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Wed 18 March
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    11.00 - 13.00
    14.00 - 16.00
    16.30 - 18.30

Thu 19 March
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    11.00 - 13.00
    14.00 - 16.00
    16.30 - 18.30

Fri 20 March
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    11.00 - 13.00
    14.00 - 16.00
    16.30 - 18.30

Sat 21 March
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    14.00 - 16.00
    16.00 - 17.00

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Wednesday 18 March 2020 08.30 - 10.30
R-1 ORA02 Oral Histories of Imprisonment and Camp Life
Lipsius, 307
Network: Oral History Chair: Susan Lindholm
Organizer: David Beorlegui Discussants: -
David Beorlegui : “Those Years Marked our Lives, didn’t they?” Memory, Experience and Emotions in Life Story Interviews with Political Prisoners in the Basque Country (1968-1982)
The entrance of a new generation of activists into the political struggle around 1968 provoked a considerable alarm among the Francoist authorities in Spain. From 1969 to 1975, several states of emergency were declared in the country from the first time by the dictatorial regime of Franco and thousands of ... (Show more)
The entrance of a new generation of activists into the political struggle around 1968 provoked a considerable alarm among the Francoist authorities in Spain. From 1969 to 1975, several states of emergency were declared in the country from the first time by the dictatorial regime of Franco and thousands of young activists were sent to prison. Despite the amnesty granted to political prisoners in 1977 by the new government elected after Franco's death, the situation was very harsh in the Basque country due to the high level of mobilizations and political violence in the region. This meant that the framework of exceptionality and repression remained implemented to a large extent.
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This paper explores the Radical History of the period 1968-1982 in Spain from the perspective of the memories of the Basque Country’s political prisoners. It focuses on those memories that could be described as “vivid”, “faithful”, “lively”, or “intense”, since they create a living connection to the past that seems to be felt in the body and enables to see and bring to the present what is not there, but still affects them. Drawing on the theories of affect and emotion I will argue that the affective practices that emerge during the process of remembering qualify and shape experience, giving texture and meaning to their past in prison. (Show less)

Olatz Dañobeitia Ceballos : Resisters: from Comrades to Sisters in a Prison Context
This presentation takes the life-stories of six women as a starting point. All of them were imprisoned in different facilities in the Spanish State during the 2000s. The specific characteristics, the functions and contexts that made possible their relationships are analyzed to conclude that these women have overcome the limits ... (Show more)
This presentation takes the life-stories of six women as a starting point. All of them were imprisoned in different facilities in the Spanish State during the 2000s. The specific characteristics, the functions and contexts that made possible their relationships are analyzed to conclude that these women have overcome the limits of what is understood to be a “comrade” and develop relationships that could be considered a form of kinship.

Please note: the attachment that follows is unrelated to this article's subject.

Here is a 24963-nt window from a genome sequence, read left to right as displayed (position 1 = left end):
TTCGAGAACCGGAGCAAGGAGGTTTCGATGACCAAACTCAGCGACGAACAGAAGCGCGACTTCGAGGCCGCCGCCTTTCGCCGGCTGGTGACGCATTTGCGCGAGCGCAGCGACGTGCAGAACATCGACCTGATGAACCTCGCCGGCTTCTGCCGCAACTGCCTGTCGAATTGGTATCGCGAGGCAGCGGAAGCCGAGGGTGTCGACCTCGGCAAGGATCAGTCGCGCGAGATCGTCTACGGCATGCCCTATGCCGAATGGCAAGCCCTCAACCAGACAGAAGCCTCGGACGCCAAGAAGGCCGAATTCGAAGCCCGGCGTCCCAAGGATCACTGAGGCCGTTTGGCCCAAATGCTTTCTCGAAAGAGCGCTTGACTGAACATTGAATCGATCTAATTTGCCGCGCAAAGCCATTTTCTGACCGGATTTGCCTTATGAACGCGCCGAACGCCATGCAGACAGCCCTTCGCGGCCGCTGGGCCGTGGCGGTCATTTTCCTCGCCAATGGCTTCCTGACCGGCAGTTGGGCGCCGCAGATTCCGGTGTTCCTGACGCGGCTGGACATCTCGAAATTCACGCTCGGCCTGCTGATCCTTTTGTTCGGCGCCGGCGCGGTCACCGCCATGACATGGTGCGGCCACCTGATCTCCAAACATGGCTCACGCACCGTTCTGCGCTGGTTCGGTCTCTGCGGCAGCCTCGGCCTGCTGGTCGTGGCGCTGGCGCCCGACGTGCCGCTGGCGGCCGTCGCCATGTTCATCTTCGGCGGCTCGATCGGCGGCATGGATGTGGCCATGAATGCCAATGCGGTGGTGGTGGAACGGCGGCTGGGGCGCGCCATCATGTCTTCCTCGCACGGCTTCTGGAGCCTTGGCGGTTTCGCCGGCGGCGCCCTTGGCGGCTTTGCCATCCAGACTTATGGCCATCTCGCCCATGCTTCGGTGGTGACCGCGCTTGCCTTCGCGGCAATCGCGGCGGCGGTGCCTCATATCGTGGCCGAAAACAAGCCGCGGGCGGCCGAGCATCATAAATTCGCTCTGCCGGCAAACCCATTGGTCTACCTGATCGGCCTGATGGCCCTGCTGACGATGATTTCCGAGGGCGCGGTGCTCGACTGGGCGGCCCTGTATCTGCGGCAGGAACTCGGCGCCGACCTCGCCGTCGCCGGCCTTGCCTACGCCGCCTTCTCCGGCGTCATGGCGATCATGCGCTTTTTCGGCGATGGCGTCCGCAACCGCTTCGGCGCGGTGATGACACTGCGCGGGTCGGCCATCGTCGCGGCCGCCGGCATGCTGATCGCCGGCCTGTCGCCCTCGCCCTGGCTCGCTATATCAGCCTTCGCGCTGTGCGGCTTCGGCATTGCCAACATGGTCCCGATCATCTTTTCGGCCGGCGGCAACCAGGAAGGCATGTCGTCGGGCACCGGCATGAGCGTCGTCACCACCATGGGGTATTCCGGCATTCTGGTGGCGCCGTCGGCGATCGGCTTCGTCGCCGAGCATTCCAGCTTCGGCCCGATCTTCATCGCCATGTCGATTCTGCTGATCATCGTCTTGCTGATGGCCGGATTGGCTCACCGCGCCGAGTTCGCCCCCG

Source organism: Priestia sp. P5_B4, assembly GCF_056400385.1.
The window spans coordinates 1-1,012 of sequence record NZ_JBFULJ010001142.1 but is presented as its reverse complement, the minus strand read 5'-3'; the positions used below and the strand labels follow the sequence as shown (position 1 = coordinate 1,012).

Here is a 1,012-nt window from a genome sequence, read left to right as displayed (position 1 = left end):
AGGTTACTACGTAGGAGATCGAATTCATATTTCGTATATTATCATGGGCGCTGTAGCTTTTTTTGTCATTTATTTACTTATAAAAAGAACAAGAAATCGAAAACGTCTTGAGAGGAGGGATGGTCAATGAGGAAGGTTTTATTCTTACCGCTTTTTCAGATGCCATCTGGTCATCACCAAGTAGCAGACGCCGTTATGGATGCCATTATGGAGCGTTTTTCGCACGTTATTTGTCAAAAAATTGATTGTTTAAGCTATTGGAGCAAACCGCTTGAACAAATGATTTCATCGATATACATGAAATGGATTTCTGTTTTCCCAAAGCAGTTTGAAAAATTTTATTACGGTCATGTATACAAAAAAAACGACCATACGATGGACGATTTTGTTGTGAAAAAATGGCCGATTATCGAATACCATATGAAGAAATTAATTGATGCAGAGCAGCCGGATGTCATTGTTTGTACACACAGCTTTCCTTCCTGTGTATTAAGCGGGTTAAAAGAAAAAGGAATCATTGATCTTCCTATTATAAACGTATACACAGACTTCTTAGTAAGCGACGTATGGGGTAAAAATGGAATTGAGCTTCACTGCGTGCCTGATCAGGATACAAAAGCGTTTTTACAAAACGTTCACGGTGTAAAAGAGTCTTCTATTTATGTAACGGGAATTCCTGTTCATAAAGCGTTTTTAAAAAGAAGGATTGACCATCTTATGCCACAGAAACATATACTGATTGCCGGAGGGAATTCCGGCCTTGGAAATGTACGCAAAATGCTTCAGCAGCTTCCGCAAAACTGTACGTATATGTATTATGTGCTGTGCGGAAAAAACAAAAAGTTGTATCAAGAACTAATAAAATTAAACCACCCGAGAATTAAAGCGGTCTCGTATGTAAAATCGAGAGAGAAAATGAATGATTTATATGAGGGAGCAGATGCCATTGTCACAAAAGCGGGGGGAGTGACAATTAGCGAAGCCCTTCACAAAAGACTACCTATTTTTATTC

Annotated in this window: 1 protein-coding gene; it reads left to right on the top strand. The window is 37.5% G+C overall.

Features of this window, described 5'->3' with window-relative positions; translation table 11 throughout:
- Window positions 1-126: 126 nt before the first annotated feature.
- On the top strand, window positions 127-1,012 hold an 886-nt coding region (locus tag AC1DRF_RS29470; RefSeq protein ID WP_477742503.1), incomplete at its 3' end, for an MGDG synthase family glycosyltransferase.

However, I will try to stay away from the normative straight view prevalent in kinship studies. I will consider how they have become sisters through mutual care and support, helping each other in the economic, moral, psychological, physical and political dimensions of imprisonment. Finally, I state that this form of engagement has been a key aspect to their resistance and self-growth in a context that imposes extreme vulnerability and denies power and autonomy to subjects. (Show less)

Irina Mukhina : Soviet Prison Architecture: Past or Present?
Some eighty years after the height of the Great Terror, the physical spaces of the former GULAG compounds are being re-conceptualized by those who encounter them on a daily basis. These spaces are now vested with memories and histories of their own, oftentimes remarkably distant from their original purposes. My ... (Show more)
Some eighty years after the height of the Great Terror, the physical spaces of the former GULAG compounds are being re-conceptualized by those who encounter them on a daily basis. These spaces are now vested with memories and histories of their own, oftentimes remarkably distant from their original purposes. My field research in Yakutia (near Vitim, Olyokminsk, Lensk, and Ust’-Kut, to name a few) and the Perm krai (in Krasnovishersk, Solikamsk, Cherdyn, Sim, Nyrob and Surmog among others) demonstrates this complexity. While some former camps only exist as ruins and others are used as prisons to the present day (and at least one, Perm-36, has been turned into a museum), many others became objects of desire and admiration, turning them into prime real estate. Structures erected by former special settlers are especially sought after for their craftsmanship, conveniences and size, but even barracks have acquired a new life. As such, my presentation will address the complexity of retaining Gulag memories in light of new public uses of structures associated with the experience. While relying on a broad body of scholarship on the interrelation of space and memory, the paper will also present a rich array of visual and oral history sources to demonstrate how pockets of memory appear when people choose to selectively dissociate the physical space from its prior meaning. (Show less)



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